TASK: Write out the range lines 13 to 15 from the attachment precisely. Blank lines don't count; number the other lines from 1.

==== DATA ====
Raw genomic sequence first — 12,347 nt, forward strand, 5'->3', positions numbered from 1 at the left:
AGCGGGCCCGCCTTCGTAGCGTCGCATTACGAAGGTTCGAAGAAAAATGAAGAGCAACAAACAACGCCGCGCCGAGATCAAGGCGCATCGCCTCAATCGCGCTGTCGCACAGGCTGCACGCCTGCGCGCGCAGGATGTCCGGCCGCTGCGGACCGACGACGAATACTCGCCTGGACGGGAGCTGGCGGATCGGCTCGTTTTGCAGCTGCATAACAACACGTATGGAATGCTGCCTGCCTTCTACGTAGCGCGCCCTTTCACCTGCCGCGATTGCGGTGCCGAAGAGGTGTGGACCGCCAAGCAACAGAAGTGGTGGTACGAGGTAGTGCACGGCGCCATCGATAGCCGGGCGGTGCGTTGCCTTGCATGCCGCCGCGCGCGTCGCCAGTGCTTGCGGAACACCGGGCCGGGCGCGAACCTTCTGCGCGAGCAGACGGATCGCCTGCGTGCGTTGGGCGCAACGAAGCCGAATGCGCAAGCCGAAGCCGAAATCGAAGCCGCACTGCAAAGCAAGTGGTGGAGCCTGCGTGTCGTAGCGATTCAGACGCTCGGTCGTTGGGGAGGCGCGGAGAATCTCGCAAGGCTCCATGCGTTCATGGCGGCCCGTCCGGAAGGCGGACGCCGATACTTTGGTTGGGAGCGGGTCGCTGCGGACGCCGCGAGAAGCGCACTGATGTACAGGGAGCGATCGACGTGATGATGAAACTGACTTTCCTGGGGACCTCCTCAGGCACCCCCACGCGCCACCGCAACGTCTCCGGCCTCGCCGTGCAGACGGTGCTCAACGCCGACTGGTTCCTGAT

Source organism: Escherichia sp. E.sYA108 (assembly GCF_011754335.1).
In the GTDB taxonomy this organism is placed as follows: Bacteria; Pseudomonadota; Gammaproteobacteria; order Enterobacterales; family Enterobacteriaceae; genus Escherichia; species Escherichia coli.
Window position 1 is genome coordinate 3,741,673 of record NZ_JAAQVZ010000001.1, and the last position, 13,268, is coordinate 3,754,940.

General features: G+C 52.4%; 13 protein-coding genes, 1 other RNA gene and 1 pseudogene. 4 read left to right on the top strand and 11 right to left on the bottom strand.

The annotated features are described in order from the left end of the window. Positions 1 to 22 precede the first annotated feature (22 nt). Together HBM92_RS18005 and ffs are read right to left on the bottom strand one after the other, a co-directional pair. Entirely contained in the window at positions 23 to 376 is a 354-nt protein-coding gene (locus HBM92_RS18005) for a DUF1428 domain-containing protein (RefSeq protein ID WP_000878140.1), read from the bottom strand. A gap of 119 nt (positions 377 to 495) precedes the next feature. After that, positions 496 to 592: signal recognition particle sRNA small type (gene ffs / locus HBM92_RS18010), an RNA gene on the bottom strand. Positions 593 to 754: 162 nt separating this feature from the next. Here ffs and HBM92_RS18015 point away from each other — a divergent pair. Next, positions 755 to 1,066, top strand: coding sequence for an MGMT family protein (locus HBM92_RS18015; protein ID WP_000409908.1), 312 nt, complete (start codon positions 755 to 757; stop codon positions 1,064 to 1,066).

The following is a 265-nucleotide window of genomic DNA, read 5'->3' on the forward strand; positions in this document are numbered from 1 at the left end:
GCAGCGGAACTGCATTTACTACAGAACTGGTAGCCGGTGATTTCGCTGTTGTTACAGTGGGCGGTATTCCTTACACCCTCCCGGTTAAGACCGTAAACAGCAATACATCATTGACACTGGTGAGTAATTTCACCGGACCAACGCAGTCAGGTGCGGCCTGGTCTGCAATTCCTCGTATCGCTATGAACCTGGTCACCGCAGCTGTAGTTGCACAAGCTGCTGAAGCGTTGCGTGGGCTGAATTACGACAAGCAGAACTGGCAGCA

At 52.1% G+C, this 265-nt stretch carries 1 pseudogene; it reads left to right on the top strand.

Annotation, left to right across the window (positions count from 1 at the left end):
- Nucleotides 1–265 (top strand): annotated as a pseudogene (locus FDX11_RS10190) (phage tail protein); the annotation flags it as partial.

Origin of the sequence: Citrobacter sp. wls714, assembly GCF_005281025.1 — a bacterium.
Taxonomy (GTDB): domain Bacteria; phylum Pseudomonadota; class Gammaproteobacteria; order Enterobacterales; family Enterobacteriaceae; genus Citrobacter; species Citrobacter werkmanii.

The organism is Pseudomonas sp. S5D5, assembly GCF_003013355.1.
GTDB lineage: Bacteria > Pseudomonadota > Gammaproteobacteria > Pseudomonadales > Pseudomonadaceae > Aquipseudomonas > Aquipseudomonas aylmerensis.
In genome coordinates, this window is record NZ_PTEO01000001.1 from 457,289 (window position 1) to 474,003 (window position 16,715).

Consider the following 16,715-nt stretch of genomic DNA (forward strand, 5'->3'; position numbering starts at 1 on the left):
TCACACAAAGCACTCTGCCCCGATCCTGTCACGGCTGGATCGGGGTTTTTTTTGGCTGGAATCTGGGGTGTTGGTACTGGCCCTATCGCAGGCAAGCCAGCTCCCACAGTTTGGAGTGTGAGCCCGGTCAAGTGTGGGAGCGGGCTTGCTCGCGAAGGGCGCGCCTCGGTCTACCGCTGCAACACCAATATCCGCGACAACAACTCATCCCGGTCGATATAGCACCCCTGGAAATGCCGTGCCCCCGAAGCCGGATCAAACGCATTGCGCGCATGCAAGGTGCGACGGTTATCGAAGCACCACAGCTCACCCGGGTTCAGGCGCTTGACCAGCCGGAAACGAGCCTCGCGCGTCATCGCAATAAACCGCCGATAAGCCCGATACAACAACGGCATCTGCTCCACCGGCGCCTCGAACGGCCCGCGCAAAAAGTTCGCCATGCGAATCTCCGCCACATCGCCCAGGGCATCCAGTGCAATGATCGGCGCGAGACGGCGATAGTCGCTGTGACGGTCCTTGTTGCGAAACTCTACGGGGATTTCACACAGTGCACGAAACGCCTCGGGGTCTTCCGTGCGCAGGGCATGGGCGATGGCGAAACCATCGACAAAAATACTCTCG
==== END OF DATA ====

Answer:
Origin of the sequence: Citrobacter sp. wls714, assembly GCF_005281025.1 — a bacterium.
Taxonomy (GTDB): domain Bacteria; phylum Pseudomonadota; class Gammaproteobacteria; order Enterobacterales; family Enterobacteriaceae; genus Citrobacter; species Citrobacter werkmanii.

The organism is Pseudomonas sp. S5D5, assembly GCF_003013355.1.